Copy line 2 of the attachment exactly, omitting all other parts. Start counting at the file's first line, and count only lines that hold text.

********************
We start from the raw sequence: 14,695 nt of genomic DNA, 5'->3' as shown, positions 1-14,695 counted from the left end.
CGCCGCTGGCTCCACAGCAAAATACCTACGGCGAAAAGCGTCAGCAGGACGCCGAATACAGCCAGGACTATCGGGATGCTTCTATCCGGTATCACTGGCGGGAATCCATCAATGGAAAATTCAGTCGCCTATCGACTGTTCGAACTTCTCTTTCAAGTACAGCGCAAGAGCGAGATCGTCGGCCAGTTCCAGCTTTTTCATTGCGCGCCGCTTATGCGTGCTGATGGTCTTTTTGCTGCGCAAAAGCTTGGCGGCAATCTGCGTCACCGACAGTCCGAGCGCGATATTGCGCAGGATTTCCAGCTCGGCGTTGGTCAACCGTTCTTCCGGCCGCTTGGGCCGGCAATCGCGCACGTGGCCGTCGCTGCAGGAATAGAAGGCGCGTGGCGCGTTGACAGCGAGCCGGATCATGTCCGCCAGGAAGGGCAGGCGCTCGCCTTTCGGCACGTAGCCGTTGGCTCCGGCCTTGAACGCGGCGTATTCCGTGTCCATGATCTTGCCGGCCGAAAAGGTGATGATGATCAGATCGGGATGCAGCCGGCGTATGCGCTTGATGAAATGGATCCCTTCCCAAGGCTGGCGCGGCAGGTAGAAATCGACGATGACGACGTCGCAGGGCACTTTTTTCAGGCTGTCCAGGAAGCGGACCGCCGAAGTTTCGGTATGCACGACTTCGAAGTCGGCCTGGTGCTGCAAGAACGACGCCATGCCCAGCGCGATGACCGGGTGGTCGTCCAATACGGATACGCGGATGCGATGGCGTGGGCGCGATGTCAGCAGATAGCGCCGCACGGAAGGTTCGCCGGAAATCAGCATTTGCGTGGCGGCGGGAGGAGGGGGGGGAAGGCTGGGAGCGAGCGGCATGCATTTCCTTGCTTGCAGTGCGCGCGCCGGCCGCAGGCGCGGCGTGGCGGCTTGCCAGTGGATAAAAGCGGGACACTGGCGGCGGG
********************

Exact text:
CGCCGCTGGCTCCACAGCAAAATACCTACGGCGAAAAGCGTCAGCAGGACGCCGAATACAGCCAGGACTATCGGGATGCTTCTATCCGGTATCACTGGCGGGAATCCATCAATGGAAAATTCAGTCGCCTATCGACTGTTCGAACTTCTCTTTCAAGTACAGCGCAAGAGCGAGATCGTCGGCCAGTTCCAGCTTTTTCATTGCGCGCCGCTTATGCGTGCTGATGGTCTTTTTGCTGCGCAAAAGCTTGGCGGCAATCTGCGTCACCGACAGTCCGAGCGCGATATTGCGCAGGATTTCCAGCTCGGCGTTGGTCAACCGTTCTTCCGGCCGCTTGGGCCGGCAATCGCGCACGTGGCCGTCGCTGCAGGAATAGAAGGCGCGTGGCGCGTTGACAGCGAGCCGGATCATGTCCGCCAGGAAGGGCAGGCGCTCGCCTTTCGGCACGTAGCCGTTGGCTCCGGCCTTGAACGCGGCGTATTCCGTGTCCATGATCTTGCCGGCCGAAAAGGTGATGATGATCAGATCGGGATGCAGCCGGCGTATGCGCTTGATGAAATGGATCCCTTCCCAAGGCTGGCGCGGCAGGTAGAAATCGACGATGACGACGTCGCAGGGCACTTTTTTCAGGCTGTCCAGGAAGCGGACCGCCGAAGTTTCGGTATGCACGACTTCGAAGTCGGCCTGGTGCTGCAAGAACGACGCCATGCCCAGCGCGATGACCGGGTGGTCGTCCAATACGGATACGCGGATGCGATGGCGTGGGCGCGATGTCAGCAGATAGCGCCGCACGGAAGGTTCGCCGGAAATCAGCATTTGCGTGGCGGCGGGAGGAGGGGGGGGAAGGCTGGGAGCGAGCGGCATGCATTTCCTTGCTTGCAGTGCGCGCGCCGGCCGCAGGCGCGGCGTGGCGGCTTGCCAGTGGATAAAAGCGGGACACTGGCGGCGGG